ESFj uncovered "When It's Not Perfect"
The partner is a reflection of the ESFj so must also strive to be perfect. Unfortunately, the more the partner offers in attributes, the higher the ESFj raises the standards; therefore, a partner is doomed to be imperfect in the eyes of the ESFj. One can take solace in the fact that advice rolls so easily off the tongue ...
|C63 I'm an ESFj and I would have to say it seems quite accurate. IMHO ESFj will seem less superficial and filled with more insight and depth if you talk to them one on one. The Fe and being in a group or work setting makes them seem more people pleasing and "artifical". At home they can allow their Fi which is strong but hidden come out more. -- Anonymous|
|C64 I am INTJ and my oldest sister is ESFJ. This description is very accurate, in my opinion. Comment C15 from anonymous is very much how my sib would describe herself. Also C15 describes how an ESFJ might behave when there is no stress, however there will always be some form of stress and therefore exceptions and good excuses for the bad behavior. I was married young to a man who tested ESFJ, and it nearly ruind my mental health. I can imagine if a male INTJ married a female ESFJ, and gender stereotypes were expected by each mate, maybe this would work. But being a female INTJ, my husband was very pleasing toward me and also spoke negatively about me whenever I was not present. Over time, his insecurity ate away at our relationship. He became highly manipulative socially and enjoyed playing the "poor guy in a bad situation" role because it was a cheap way to get positive attention. I had no idea he was doing this for a decade. I fully trusted him without question. Now I am divorced and still have nightmares that I am married to him. His social image meant more to him than anything else, and he became so unbalanced that even today he persists in the same behavior- as the article pointed out, they may be unaware of the consequences of their manipulative behavior because they lack intuition. This definitely is true, both with my ex husband and my sister. Spending even a day with my sister is very stressful, as she is very critical of those around her, focusing outwardly so intensely and seemingly incapable of being self-aware and dialing down the intensely critical comments. -- Anonymous|
|C65 My older sister ESFJ and I don't get along at all. This has been a life-long struggle. I am INTJ, also female. We recently had an argument at a family gathering. We live far apart now, so I don't see her as much and that has been very helpful for me and my self-esteem. I am the youngest and she is the oldest so I have been in conflict with her since birth, essentially. (I wanted to point out that this article describes an ESFJ under stress, not one at their best. Some people's comments seem to have missed that detail). I noticed when my sister and I disagree, I try to explain why I am disagreeing and she seems to go to the "everyone in the world sees things the way I do" route- which for me is confusing, and when I was younger it made me think there must be something fundamentally wrong with me. It is experienced like social bullying for me. Now I understand that just because you think most would agree with you, doesn't make you correct. She does not choose to speak for herself, she chooses to impute that her viewpoint is correct because it would be "any normal human's" view, which implies that I am abnormal or defective in some way. The recent argument was about how she was speaking to my child. I could see it was stressing my child so I asked her to back off, which had the opposite effect, of course, because I had embarrassed her or challenged her authority. The only good that came of my intervention was that she shifted focus from my child onto me, allowing my child to escape the room. But she would not let go until I submitted that she had "done nothing wrong" and began pulling others into the argument and brought up my parenting and used her kids as an example (to be emulated), etc. Later, I thought of how I could make peace so I called her and apologized, saying I realized I had embarrassed her and that I should have said nothing. My mistake was that I then tried to explain why I reacted the way I did, which seemed to ignite her again. I ended up apologizing about three times in the short convo, and hung up wishing I had never called. It was thoroughly unpleasant and I don't believe it helped at all. If I could change my sister at all, I would make her stop and think about how others may not be just like her and that those people are ok, too. Just that small change would have made my entire life easier and happier. ESFJ's say that they can't change and you have to accept them as is- do they expect that other types CAN change? How ridiculous. I do love ESFJ's warmth and kindness, but being treated as if I am fundamentally flawed my entire life has really affected my self-worth. ESFJ's can be social bullies. They think they are doing "good"- by helping others be more like them, but their lack of perception makes them capable of causing a great deal of harm. -- Anonymous|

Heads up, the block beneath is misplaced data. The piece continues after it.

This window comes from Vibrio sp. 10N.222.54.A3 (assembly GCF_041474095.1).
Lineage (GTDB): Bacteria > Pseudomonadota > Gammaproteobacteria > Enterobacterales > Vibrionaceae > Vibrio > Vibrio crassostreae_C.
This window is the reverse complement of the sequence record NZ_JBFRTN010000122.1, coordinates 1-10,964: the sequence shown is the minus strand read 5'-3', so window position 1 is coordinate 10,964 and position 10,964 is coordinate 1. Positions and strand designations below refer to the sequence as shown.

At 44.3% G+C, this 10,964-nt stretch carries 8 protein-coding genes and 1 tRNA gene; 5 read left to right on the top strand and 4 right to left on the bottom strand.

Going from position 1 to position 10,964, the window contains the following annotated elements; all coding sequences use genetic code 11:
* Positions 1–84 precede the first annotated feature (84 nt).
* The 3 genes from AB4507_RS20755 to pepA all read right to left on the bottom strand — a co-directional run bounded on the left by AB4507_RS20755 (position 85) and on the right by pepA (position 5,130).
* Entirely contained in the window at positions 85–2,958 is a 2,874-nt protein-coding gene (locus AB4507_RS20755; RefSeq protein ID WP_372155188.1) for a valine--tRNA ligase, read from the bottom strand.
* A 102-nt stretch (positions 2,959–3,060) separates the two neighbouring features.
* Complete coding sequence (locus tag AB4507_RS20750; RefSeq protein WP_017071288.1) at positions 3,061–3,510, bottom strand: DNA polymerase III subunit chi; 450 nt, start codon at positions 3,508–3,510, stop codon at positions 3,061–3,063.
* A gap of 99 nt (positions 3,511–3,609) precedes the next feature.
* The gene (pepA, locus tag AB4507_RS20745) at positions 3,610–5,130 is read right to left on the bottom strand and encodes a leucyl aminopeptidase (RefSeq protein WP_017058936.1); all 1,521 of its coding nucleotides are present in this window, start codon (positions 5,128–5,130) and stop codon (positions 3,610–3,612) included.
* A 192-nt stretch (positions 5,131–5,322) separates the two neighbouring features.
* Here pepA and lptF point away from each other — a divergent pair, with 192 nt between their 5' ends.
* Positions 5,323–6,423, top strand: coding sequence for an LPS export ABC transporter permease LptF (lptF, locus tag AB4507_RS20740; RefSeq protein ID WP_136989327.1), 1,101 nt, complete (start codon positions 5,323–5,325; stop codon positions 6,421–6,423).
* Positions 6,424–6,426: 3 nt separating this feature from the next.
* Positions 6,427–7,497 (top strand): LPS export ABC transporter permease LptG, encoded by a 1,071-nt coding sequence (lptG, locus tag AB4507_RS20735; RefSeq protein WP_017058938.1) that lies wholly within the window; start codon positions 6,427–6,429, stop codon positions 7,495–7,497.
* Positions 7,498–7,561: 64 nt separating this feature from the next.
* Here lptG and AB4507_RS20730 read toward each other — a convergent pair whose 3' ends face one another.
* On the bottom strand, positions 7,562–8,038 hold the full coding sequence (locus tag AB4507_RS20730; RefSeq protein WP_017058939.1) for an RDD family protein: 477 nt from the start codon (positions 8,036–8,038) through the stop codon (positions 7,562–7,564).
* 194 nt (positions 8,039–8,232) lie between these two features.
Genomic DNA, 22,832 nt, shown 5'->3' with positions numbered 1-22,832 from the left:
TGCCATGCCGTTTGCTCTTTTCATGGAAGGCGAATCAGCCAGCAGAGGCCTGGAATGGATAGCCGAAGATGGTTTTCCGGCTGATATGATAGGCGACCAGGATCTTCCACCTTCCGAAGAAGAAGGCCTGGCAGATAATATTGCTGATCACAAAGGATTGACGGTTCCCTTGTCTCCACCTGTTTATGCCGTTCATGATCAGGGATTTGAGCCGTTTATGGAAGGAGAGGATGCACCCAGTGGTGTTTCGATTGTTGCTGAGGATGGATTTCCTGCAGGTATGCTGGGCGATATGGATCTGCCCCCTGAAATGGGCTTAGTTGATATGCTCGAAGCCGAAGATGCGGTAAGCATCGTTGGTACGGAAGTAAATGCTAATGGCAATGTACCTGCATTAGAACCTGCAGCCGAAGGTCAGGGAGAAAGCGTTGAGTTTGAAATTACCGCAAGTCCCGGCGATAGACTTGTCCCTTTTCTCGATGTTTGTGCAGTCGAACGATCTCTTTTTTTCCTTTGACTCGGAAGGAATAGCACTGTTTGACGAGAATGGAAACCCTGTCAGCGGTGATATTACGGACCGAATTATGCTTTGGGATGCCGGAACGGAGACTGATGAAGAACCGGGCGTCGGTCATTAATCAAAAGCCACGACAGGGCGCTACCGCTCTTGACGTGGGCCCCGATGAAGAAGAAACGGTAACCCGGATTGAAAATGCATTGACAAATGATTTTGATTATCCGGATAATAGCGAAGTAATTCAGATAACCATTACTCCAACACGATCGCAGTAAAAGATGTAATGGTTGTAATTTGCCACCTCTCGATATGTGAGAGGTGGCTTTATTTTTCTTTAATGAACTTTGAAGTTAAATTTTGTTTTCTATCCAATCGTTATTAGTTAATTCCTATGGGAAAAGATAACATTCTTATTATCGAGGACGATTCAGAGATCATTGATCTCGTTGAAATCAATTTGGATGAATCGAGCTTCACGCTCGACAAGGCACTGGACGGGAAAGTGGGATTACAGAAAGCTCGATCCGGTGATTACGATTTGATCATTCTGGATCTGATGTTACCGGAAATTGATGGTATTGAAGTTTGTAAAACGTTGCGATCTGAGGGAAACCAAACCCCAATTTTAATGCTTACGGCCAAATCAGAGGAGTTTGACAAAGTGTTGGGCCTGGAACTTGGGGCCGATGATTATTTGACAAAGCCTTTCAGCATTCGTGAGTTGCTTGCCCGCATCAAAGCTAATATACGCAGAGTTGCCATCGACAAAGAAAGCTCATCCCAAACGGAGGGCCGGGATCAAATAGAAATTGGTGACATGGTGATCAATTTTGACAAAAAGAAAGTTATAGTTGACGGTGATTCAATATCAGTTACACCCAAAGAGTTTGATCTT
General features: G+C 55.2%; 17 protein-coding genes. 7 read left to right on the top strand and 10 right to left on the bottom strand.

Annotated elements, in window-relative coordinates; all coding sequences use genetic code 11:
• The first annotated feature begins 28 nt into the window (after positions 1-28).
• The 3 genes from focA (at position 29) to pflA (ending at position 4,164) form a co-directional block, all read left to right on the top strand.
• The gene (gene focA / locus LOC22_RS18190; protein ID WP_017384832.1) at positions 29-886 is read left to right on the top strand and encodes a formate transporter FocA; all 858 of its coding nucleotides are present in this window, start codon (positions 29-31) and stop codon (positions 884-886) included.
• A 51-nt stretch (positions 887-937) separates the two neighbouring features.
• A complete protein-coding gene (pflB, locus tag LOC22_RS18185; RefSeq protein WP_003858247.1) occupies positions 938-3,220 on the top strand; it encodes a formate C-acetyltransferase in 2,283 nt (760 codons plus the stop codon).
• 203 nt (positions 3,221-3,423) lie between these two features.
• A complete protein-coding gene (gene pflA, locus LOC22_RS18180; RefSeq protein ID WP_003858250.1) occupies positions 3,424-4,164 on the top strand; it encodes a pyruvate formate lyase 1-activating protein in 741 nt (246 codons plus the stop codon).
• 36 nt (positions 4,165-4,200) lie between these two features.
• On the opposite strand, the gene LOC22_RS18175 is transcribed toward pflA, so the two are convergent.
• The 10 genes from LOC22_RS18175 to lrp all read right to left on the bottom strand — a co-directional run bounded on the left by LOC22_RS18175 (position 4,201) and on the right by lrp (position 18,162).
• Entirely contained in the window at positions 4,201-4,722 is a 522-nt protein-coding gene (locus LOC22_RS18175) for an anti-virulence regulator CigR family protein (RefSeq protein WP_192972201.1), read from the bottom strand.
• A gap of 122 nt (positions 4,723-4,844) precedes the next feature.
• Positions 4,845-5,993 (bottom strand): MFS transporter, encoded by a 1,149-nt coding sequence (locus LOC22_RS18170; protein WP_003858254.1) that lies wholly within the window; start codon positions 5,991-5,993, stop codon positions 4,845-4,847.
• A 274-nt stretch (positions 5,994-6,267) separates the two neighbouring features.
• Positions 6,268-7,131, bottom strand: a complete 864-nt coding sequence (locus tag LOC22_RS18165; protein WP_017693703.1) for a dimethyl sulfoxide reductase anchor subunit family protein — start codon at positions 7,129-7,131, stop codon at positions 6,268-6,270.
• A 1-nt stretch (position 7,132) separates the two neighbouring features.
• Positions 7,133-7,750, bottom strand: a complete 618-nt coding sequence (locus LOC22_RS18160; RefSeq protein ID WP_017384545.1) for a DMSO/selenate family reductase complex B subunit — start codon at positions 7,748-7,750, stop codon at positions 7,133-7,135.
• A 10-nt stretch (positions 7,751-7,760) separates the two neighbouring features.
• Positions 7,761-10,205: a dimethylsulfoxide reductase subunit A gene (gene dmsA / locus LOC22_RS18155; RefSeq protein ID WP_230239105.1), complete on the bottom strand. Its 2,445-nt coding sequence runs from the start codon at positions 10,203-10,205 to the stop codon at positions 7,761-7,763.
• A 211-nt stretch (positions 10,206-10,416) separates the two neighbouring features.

|C66 I have had a very difficult friendship with an ESFJ. I was very confused by her until I read this post. She projects a very positive image, yet I had the unfortunate experience of seeing her deeper side. I couldn't understand the seemingly dual nature of her personality. I think she let it out because she felt comfortable with me. But now that I have seen her depths, I only want to stay far away. I don't trust her at all. Thank you for sharing those insights - they are remarkably accurate and explain a lot. -- ms|
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